Romy's Airbnb apartment in Hobart

On to wallpapers. This is one of my favourite topics, and wallpaper has had a massive resurgence in recent years. I feel like every week there's another collection being launched, and it is pretty hard to keep up with all the manufacturers now - with the advent of digital printing, and the flipside interest in traditional block printing, there are a lot of niche producers now. While I'm not overly fond of the feature wall (despite having a large one in my house!) the scenic feature wallpaper can work really well where you have a large, blank, boring wall to fill, and mostly this is very expensive, produced by the likes of De Gournay, Zuber and Gracie.

If you don't have the money for a scenic wallpaper, or for decent art, then this could be the solution for you. Andrew Martin in London were the producers of my own library book feature wall, and always have good solutions such as blue and white plates on the walls (pictured above is one of my friend Romy's Airbnb apartments in Hobart with the Cargo wallpaper used in the entrance), panelling, stamps... and now a collaboration with the National Gallery (London) whereby you choose any of the paintings in their collection, provide your measurements, and they'll print it onto wallpaper and ship it to you.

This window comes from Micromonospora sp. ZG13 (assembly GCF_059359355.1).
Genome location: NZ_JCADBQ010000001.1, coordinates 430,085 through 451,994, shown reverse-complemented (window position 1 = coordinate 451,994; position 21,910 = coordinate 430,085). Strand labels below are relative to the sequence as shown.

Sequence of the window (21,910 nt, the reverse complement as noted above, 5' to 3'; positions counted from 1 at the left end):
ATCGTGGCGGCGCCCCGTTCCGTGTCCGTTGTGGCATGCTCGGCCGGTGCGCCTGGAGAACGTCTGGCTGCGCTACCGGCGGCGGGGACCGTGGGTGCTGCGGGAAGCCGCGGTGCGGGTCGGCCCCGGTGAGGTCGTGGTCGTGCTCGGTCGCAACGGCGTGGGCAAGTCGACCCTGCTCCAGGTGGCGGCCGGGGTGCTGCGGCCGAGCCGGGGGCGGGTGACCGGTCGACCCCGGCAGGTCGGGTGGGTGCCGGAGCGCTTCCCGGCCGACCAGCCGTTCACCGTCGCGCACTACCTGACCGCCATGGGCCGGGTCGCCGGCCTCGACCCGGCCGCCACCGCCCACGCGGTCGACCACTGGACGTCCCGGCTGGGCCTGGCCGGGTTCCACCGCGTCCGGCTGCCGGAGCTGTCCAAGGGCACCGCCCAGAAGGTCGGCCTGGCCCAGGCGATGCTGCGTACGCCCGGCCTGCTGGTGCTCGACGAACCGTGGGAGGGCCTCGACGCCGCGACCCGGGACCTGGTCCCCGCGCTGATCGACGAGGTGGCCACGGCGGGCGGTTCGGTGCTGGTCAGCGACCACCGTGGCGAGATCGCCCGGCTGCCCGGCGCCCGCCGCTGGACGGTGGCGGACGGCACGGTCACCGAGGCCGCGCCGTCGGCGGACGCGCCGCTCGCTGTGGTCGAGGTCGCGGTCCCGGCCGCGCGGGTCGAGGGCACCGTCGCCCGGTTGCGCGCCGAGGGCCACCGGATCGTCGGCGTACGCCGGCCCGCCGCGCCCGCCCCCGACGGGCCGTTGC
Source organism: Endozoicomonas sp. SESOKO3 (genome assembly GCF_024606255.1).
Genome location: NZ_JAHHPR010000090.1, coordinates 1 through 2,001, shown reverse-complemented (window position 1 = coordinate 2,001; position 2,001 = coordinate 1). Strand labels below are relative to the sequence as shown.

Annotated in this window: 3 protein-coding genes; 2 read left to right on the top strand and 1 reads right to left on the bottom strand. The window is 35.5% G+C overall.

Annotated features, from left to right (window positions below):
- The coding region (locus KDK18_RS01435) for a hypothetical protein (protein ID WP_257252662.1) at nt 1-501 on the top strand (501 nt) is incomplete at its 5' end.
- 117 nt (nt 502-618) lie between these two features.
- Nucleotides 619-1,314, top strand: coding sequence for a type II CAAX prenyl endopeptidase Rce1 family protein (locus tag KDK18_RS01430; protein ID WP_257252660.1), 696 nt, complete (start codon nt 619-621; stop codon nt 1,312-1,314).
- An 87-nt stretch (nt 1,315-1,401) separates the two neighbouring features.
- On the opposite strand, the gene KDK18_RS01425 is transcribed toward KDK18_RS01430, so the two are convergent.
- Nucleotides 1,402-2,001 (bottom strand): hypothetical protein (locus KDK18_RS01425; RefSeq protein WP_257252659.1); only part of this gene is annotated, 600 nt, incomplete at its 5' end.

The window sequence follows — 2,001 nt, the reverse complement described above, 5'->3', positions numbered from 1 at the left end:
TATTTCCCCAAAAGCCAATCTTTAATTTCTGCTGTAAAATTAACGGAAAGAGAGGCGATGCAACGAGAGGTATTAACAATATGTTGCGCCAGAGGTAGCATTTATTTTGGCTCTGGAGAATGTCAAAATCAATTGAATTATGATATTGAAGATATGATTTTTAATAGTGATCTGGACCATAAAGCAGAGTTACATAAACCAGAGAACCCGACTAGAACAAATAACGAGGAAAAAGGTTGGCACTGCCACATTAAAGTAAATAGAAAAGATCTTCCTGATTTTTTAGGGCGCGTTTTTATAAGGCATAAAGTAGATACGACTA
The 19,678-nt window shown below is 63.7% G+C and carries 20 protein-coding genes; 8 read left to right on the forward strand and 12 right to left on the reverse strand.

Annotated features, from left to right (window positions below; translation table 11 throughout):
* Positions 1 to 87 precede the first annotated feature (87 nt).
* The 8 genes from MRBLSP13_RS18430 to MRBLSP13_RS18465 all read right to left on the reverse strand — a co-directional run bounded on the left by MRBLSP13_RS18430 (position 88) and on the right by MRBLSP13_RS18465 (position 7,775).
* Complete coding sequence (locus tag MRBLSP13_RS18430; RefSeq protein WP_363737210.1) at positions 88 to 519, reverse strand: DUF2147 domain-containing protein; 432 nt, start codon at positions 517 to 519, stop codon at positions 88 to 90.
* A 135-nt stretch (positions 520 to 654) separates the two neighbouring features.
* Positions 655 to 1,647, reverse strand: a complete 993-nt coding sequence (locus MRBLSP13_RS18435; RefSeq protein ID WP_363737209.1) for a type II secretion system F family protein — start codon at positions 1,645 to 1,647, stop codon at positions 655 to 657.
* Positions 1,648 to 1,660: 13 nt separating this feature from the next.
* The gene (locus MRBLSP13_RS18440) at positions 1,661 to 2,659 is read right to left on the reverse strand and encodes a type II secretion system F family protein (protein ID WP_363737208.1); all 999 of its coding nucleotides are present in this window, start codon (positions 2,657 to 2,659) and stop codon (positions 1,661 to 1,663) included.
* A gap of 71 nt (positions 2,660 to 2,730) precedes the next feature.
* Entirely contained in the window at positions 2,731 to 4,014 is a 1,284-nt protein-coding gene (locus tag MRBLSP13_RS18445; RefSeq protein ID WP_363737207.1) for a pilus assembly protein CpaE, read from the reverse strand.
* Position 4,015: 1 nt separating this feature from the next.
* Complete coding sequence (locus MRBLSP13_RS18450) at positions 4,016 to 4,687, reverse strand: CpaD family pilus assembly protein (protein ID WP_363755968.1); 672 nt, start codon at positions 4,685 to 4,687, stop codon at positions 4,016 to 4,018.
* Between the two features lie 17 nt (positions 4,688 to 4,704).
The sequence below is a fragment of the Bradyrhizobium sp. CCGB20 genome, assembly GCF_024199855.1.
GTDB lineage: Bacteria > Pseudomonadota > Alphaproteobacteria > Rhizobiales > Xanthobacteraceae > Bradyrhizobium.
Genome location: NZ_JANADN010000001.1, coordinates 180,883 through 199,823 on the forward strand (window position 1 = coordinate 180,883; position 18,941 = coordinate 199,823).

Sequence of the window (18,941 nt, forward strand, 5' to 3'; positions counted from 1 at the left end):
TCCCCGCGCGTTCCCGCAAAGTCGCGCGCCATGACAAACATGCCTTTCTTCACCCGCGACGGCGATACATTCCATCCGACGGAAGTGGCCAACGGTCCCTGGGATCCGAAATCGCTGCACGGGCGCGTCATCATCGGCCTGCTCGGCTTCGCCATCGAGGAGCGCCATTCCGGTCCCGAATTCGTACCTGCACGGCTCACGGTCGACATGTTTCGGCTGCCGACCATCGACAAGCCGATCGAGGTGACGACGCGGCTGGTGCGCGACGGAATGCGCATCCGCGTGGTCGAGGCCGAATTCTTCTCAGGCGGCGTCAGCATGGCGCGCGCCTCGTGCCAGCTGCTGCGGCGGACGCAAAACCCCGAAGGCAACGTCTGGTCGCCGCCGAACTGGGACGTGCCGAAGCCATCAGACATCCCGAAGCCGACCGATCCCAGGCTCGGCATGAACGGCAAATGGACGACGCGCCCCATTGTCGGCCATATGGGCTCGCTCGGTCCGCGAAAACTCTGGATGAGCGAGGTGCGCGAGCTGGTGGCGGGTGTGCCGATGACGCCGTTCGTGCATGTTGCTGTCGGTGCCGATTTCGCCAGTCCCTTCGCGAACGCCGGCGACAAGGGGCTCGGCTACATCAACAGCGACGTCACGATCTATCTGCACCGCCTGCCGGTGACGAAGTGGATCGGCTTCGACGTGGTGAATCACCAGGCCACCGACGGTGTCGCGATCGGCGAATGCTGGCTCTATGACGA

Here in Australia you'd have to do this through a decorator, as their wallpaper here is to the trade, but I thought this was such a fantastic solution for some potentially awkward rooms and certainly would give bang for your buck without resorting to faux art.

Books - I've read a lot over the long Summer holidays, partly because my family and friends know a safe bet is a coffee table book, so I tend to be given many of the new crop for gifts for my Birthday and Christmas. One that I've loved has been "Life at the Top", about the grand apartment buildings of New York. These apartments were built for the very wealthy, and still are inhabited by the very wealthy. Each chapter is devoted to a landmark apartment building, with information on who designed it, who lived in it then and now, and, best of all, a floor plan of a typical apartment in the building, and a featured apartment usually decorated recently by a big name designer.